The host has control over attendees – they can mute everyone while reports are given, conduct elections, recognize (and un-mute) individual owners during a designated Q&A, exclude a participant who was not invited or is not supposed to be attending, and otherwise ensure the meeting runs as smoothly as possible. The effective use of the mute function is one of the most useful tools at the host’s disposal as it reduces annoying background noise and other interruptions that more unfamiliar users of teleconferencing may run into.

    When choosing the software you want to use for your meeting carefully consider your objectives and whether or not the features offered will best help you meet them. We generally recommend Zoom because it has a lot of great features like the gallery view which allows you to view up to 25 faces on a PC or laptop, the ability to vote and more. If you choose Zoom, be careful to setup the meeting with a password as there have been reports of “Zoombombers” who, when they find a meeting ID posted publicly, join meetings and become disruptive. However, Zoom (and most other meeting platforms) provides additional safeguards, including requiring users to be authenticated so that should not be too much of a problem.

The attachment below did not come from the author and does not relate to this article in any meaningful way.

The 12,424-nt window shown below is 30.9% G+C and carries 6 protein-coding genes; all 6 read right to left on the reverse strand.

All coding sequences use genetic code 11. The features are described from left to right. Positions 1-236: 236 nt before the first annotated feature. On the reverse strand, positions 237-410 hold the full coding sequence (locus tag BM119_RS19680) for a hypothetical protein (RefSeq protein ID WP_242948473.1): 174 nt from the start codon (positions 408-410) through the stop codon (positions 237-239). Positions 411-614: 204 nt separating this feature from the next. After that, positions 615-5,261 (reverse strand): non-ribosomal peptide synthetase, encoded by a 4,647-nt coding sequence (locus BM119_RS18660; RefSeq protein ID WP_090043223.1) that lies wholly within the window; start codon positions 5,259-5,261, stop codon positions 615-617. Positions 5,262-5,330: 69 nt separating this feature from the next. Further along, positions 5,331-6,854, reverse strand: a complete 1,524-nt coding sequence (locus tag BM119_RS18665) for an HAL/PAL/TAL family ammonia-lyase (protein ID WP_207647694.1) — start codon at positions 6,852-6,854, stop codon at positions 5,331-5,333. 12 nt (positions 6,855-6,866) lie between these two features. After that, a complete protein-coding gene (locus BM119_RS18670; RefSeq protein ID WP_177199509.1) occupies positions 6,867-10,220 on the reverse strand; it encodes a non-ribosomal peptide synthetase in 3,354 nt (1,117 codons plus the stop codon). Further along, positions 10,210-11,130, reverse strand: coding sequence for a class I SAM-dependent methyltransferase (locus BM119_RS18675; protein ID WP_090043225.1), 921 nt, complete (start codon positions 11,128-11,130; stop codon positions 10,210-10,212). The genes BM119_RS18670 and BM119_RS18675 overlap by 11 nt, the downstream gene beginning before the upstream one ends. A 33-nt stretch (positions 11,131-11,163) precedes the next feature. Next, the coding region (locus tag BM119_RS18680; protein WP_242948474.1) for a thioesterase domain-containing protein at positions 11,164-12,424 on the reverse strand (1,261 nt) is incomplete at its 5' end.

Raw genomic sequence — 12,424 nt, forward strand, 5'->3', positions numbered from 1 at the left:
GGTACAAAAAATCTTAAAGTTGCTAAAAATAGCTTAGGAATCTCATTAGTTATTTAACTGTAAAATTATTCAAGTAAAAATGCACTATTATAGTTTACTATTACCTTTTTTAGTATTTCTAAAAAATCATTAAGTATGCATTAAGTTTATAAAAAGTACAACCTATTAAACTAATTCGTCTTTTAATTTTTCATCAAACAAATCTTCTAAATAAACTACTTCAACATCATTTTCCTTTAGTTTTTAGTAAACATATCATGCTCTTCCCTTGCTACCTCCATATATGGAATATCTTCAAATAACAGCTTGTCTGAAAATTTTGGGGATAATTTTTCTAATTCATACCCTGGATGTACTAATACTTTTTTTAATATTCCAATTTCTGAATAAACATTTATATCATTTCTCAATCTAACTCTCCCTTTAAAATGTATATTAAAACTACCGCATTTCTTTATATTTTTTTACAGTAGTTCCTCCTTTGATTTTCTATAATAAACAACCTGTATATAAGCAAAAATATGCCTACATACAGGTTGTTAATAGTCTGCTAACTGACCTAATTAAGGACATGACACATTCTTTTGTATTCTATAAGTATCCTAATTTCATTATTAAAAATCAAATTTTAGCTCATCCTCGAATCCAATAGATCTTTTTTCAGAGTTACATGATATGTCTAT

To allow owners access to the meeting, do not forget to post reminders with the meeting’s web address, including the meeting ID as well as the passwords.

    Host Dress Rehearsal

    Just like a regular annual meeting, board members will want a virtual meeting to run as smoothly as possible. No one wants to have long breaks spent trying to figure out technology issues. Therefore, we recommend that boards have a dry run in advance of the official meeting to test any security settings (passwords, authentication, etc.) and have the designated host practice muting, unmuting, giving another presenter control, and screen sharing; along with properly executing voting through the chat feature.

    Zoom has best practices on their website, so take a look and see what else they recommend.

    Conducting the Virtual Meeting

    On the day of the meeting we suggest initiating the video conference 15 minutes before the scheduled start time. This should be included in the meeting notice and will provide time to iron out any access issues participants may have. Then start the meeting on time – everyone appreciates a well-run meeting and starting on time is important.

    Boards should consider recording the meeting, something easily done with the programs we mentioned above and many others. If the meeting is going to be recorded, this should be mentioned prominently in the meeting notice, again in any reminders and other notices, as well as at the beginning of the meeting and when the recording actually starts. Note that recordings may become part of the legal record of the organization, with all the attendant record keeping and archival requirements.